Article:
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Though Affy Rivals Say ParAllele Buy Will Help SNP Market, Investors Yawn


Affymetrix last week took a logical step towards solidifying its position in the SNP-genotyping market by moving to acquire ParAllele Bioscience for $120 million in stock. ParAllele, a privately held South San Francisco, Calif.-based firm, began running its flagship genotyping assay on the Affy's Tag array platform two years ago and last year signed a co-marketing and distribution agreement with Affymetrix.

While the sizable purchase is Affy's first acquisition since the chip vendor bought privately held bioinformatics company Neomorphic for $76 million in 2000, Affy's primary competition in the genotyping sector shrugged off the potential impact the merger might have on the overall market and other rivals see the move as a potential boon to the developing market.

Investors also reacted coolly to the merger, and shares of Affy's stock barely rippled in the wake of the news. The company's stock was trading at $51.91 mid-day Tuesday, down $1.05, or 1.9 percent, from opening at $52.96 on June 1, the day after Affymetrix announced the agreement. Another cause for the decline may have been a report in Forbes’ online publication Tuesday morning that suggested Affy’s shares are overpriced based on the company’s price-to-earnings ratio.

"It doesn't have much of an impact for us," Jay Flatley, the CEO of Illumina, told BioArray News. Flatley explained that because of the long-standing partnership between Affymetrix and ParAllele, the acquisition is more of a formality from a market perspective than a strategic move. "We have already been competing with Affymetrix and ParAllele for a couple years. We don't see how the merger changes anything," Flatley said.

Illumina plans to introduce 100K- and 250K-SNP arrays to market by the end of this year and has promised a 1 million SNP array by mid-2006.

Other players in the genotyping space saw the acquisition as an opportunity, rather than a competitive threat, noting that Affy's commitment to genotyping could grow the market, which means more business for them.

"We actually think this is very positive in a way. It's a very, very clear commitment by Affymetrix that they want to become the dominant player in the whole-genome discovery field," Edvin Munk, a senior marketing manager at Sequenom, told BioArray News last week.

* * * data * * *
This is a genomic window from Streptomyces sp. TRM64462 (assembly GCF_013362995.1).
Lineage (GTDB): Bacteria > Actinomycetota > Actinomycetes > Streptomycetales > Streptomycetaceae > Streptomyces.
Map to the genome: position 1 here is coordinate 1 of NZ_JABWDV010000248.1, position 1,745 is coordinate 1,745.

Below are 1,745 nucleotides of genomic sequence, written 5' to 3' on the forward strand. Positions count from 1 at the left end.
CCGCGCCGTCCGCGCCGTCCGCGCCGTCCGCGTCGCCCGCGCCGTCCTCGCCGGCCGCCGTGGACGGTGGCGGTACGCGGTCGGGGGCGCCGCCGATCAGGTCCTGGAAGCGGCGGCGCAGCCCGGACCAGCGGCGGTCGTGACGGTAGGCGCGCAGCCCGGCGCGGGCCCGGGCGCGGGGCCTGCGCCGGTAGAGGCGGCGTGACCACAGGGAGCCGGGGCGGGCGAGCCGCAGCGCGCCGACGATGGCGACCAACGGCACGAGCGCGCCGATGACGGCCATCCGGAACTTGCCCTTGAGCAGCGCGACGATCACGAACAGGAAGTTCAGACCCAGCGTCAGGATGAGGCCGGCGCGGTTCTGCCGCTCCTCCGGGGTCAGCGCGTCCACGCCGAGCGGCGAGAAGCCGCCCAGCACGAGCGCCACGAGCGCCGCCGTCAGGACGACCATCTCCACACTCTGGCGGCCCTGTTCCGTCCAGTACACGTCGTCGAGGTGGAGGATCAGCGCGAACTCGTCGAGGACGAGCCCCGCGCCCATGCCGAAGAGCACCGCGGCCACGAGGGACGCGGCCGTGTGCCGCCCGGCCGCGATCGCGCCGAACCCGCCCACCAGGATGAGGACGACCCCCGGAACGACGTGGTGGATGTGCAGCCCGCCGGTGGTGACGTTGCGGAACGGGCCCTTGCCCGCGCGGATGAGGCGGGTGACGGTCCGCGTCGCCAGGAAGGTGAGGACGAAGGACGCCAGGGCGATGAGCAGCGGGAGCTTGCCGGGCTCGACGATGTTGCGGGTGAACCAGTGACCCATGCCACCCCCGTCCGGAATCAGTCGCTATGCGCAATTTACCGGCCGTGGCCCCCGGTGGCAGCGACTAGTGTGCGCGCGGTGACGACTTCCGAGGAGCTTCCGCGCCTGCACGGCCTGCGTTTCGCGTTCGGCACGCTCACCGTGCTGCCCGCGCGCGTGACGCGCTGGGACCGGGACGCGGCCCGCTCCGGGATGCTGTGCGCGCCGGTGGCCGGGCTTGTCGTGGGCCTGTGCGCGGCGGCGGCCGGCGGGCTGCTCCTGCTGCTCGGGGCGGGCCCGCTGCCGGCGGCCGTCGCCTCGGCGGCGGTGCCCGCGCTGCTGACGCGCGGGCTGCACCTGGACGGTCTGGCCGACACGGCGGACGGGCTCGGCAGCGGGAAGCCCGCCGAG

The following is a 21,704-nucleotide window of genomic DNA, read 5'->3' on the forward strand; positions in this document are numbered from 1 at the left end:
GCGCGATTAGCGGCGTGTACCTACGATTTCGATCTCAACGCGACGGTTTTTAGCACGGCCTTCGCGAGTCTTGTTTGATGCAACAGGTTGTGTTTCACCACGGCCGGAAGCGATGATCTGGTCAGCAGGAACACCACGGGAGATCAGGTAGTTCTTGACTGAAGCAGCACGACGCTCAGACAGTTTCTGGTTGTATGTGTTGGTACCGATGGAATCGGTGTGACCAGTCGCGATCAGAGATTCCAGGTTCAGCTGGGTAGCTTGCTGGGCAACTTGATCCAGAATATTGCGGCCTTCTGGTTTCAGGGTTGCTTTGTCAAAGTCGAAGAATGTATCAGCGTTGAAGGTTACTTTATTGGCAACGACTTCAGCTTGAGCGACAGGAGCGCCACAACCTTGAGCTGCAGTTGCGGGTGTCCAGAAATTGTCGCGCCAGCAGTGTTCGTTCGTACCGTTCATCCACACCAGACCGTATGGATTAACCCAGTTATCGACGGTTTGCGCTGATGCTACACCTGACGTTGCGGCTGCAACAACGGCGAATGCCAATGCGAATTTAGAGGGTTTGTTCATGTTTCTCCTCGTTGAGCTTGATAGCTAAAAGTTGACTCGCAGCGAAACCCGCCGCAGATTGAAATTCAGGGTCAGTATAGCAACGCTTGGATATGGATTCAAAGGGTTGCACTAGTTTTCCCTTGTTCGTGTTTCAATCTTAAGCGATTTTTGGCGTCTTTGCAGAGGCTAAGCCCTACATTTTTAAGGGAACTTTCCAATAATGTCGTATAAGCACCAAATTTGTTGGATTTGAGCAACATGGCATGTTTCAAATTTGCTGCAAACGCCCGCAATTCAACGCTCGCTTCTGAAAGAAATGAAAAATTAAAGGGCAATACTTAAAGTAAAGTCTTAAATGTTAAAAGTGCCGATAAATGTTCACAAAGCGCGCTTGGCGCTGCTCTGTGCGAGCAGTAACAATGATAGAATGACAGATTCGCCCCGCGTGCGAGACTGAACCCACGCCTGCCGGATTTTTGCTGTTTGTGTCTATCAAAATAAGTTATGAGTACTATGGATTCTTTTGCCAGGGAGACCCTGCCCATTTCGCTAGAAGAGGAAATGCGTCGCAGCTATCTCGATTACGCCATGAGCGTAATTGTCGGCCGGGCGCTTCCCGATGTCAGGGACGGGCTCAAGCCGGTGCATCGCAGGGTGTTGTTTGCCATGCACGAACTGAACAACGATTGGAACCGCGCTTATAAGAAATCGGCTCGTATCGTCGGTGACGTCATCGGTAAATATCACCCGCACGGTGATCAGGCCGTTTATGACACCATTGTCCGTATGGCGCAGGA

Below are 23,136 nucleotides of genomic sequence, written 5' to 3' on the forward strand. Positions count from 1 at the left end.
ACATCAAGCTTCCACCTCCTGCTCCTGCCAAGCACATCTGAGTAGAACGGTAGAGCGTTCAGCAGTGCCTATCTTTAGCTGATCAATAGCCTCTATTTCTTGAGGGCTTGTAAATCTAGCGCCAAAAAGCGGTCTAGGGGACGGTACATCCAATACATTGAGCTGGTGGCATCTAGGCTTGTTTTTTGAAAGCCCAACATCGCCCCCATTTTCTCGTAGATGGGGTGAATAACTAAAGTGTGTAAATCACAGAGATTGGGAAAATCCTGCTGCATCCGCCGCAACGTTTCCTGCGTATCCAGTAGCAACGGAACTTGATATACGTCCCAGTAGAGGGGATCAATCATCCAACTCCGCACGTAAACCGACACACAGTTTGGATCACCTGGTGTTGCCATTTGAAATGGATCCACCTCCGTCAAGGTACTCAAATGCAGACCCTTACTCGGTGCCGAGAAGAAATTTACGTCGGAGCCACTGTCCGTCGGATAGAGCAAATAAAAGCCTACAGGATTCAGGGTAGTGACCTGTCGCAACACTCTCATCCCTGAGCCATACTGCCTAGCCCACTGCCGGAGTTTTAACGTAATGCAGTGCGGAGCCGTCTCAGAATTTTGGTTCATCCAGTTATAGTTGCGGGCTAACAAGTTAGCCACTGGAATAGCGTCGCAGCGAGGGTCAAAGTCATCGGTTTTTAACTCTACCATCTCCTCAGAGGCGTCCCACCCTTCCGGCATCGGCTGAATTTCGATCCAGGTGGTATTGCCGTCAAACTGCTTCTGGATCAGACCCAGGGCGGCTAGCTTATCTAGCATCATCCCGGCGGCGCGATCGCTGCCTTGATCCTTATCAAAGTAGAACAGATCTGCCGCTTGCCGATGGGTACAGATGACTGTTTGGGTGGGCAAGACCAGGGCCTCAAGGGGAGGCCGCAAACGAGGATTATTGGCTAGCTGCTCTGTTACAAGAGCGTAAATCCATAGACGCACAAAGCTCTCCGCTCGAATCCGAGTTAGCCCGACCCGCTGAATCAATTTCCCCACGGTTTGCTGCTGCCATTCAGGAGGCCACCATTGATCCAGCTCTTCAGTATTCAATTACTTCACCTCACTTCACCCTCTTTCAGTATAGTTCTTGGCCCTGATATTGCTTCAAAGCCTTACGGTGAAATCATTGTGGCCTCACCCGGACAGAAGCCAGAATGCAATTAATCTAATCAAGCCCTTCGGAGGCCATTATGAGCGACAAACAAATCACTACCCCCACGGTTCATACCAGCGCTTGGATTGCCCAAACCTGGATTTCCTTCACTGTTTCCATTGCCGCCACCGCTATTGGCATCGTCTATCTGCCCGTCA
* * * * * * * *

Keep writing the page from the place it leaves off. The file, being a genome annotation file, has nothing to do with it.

"For us it's a very good development because we do see that this will broaden the market, there will be more studies done, and what we [make our living] from is that people are following up on their microarray studies," Munk explained. Sequenom markets its mass spectrometry-based technology for follow-up genotyping studies on fewer SNPs.

"We like to see that the market for genotyping grows," Munk said. "Basically, if that grows, then the market for follow-ups will grow and we will grow as well."

More than Just Genotyping

Affymetrix CEO and founder Stephen Fodor said in a conference call last week that the acquisition of ParAllele would "help accelerate the commercialization and development of DNA analysis products."

"The potential applications are much broader," Fodor said, listing applications for detecting chromosomal copy number, DNA methylation, and targeted RNA analysis as prospective places in Affy's portfolio that could be strengthened by ParAllele's technology.

Andy Noble, a spokesperson for Affymetrix, pointed out in an e-mail to BioArray News that customers are already using the company's existing products for chromosome copy number studies and targeted RNA analysis.

"Researchers are using the Affymetrix GeneChip Mapping 100K Set to assess both copy number and genotype for 100K SNPs. For targeted RNA analysis, researchers are using Affymetrix GeneChip CustomExpress arrays to measure expression of any selected genes," Noble wrote.